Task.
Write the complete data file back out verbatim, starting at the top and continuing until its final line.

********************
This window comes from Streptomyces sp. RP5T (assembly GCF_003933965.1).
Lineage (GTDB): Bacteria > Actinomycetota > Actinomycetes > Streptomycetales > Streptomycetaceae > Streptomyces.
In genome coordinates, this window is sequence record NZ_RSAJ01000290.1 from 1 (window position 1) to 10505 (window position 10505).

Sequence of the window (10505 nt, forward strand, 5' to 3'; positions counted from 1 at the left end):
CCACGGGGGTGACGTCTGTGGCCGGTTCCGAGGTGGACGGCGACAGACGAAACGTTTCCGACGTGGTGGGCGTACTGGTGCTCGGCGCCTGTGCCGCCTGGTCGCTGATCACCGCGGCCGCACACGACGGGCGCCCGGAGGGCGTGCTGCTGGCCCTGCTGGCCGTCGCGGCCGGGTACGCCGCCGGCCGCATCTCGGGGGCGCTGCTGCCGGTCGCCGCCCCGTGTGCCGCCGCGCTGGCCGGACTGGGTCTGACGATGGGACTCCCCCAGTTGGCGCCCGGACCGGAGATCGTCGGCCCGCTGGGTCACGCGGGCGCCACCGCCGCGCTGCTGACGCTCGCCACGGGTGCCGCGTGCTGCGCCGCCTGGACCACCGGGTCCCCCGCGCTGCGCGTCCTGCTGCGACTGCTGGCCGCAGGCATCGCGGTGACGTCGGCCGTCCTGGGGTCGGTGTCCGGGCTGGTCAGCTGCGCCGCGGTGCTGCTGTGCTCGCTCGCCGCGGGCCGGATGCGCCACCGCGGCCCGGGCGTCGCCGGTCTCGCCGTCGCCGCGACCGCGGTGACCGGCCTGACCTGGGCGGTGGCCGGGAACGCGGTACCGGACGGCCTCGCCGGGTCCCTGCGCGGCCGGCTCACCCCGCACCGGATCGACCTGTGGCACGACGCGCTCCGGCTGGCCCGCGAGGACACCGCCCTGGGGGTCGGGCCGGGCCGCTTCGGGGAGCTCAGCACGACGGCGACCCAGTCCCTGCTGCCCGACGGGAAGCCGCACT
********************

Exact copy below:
This window comes from Streptomyces sp. RP5T (assembly GCF_003933965.1).
Lineage (GTDB): Bacteria > Actinomycetota > Actinomycetes > Streptomycetales > Streptomycetaceae > Streptomyces.
In genome coordinates, this window is sequence record NZ_RSAJ01000290.1 from 1 (window position 1) to 10505 (window position 10505).

Sequence of the window (10505 nt, forward strand, 5' to 3'; positions counted from 1 at the left end):
CCACGGGGGTGACGTCTGTGGCCGGTTCCGAGGTGGACGGCGACAGACGAAACGTTTCCGACGTGGTGGGCGTACTGGTGCTCGGCGCCTGTGCCGCCTGGTCGCTGATCACCGCGGCCGCACACGACGGGCGCCCGGAGGGCGTGCTGCTGGCCCTGCTGGCCGTCGCGGCCGGGTACGCCGCCGGCCGCATCTCGGGGGCGCTGCTGCCGGTCGCCGCCCCGTGTGCCGCCGCGCTGGCCGGACTGGGTCTGACGATGGGACTCCCCCAGTTGGCGCCCGGACCGGAGATCGTCGGCCCGCTGGGTCACGCGGGCGCCACCGCCGCGCTGCTGACGCTCGCCACGGGTGCCGCGTGCTGCGCCGCCTGGACCACCGGGTCCCCCGCGCTGCGCGTCCTGCTGCGACTGCTGGCCGCAGGCATCGCGGTGACGTCGGCCGTCCTGGGGTCGGTGTCCGGGCTGGTCAGCTGCGCCGCGGTGCTGCTGTGCTCGCTCGCCGCGGGCCGGATGCGCCACCGCGGCCCGGGCGTCGCCGGTCTCGCCGTCGCCGCGACCGCGGTGACCGGCCTGACCTGGGCGGTGGCCGGGAACGCGGTACCGGACGGCCTCGCCGGGTCCCTGCGCGGCCGGCTCACCCCGCACCGGATCGACCTGTGGCACGACGCGCTCCGGCTGGCCCGCGAGGACACCGCCCTGGGGGTCGGGCCGGGCCGCTTCGGGGAGCTCAGCACGACGGCGACCCAGTCCCTGCTGCCCGACGGGAAGCCGCACT